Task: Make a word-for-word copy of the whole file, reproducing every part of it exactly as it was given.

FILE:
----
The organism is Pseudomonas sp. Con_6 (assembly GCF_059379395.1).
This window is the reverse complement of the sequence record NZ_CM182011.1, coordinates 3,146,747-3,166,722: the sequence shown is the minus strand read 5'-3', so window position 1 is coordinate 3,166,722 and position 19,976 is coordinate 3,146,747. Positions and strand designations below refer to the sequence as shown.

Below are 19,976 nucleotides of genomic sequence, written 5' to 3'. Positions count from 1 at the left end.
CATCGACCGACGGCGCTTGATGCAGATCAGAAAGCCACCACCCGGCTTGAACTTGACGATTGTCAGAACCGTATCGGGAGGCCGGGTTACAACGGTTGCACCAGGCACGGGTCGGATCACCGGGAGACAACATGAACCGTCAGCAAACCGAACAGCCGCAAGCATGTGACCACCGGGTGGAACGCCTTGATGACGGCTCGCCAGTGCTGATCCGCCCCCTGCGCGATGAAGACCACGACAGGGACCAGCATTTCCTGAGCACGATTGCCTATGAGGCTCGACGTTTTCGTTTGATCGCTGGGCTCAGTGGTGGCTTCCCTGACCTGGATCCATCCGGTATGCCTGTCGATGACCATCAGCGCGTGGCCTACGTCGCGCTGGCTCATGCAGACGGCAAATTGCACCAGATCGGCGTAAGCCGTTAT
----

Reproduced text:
The organism is Pseudomonas sp. Con_6 (assembly GCF_059379395.1).
This window is the reverse complement of the sequence record NZ_CM182011.1, coordinates 3,146,747-3,166,722: the sequence shown is the minus strand read 5'-3', so window position 1 is coordinate 3,166,722 and position 19,976 is coordinate 3,146,747. Positions and strand designations below refer to the sequence as shown.

Below are 19,976 nucleotides of genomic sequence, written 5' to 3'. Positions count from 1 at the left end.
CATCGACCGACGGCGCTTGATGCAGATCAGAAAGCCACCACCCGGCTTGAACTTGACGATTGTCAGAACCGTATCGGGAGGCCGGGTTACAACGGTTGCACCAGGCACGGGTCGGATCACCGGGAGACAACATGAACCGTCAGCAAACCGAACAGCCGCAAGCATGTGACCACCGGGTGGAACGCCTTGATGACGGCTCGCCAGTGCTGATCCGCCCCCTGCGCGATGAAGACCACGACAGGGACCAGCATTTCCTGAGCACGATTGCCTATGAGGCTCGACGTTTTCGTTTGATCGCTGGGCTCAGTGGTGGCTTCCCTGACCTGGATCCATCCGGTATGCCTGTCGATGACCATCAGCGCGTGGCCTACGTCGCGCTGGCTCATGCAGACGGCAAATTGCACCAGATCGGCGTAAGCCGTTAT